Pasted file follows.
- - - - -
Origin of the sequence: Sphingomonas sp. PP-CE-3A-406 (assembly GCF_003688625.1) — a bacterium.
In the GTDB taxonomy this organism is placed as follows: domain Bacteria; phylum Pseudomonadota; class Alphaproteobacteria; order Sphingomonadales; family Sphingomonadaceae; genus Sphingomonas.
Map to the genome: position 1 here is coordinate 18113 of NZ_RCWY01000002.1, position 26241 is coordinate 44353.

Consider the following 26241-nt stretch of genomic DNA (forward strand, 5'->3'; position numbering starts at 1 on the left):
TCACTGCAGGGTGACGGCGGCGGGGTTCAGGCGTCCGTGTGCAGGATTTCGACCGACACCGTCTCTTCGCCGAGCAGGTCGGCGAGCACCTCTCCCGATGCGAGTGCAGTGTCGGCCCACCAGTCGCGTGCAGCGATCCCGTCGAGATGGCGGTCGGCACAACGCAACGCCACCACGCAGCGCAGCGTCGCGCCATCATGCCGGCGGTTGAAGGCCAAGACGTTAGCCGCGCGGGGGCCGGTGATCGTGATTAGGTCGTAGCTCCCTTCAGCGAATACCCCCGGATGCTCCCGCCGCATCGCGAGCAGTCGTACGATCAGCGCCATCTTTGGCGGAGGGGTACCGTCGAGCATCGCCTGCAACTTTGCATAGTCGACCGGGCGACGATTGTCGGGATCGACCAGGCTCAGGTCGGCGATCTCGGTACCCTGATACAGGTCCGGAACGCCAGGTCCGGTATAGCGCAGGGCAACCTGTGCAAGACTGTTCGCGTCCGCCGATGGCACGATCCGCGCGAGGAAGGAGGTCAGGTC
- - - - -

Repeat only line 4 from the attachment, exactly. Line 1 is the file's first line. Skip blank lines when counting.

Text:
Consider the following 26241-nt stretch of genomic DNA (forward strand, 5'->3'; position numbering starts at 1 on the left):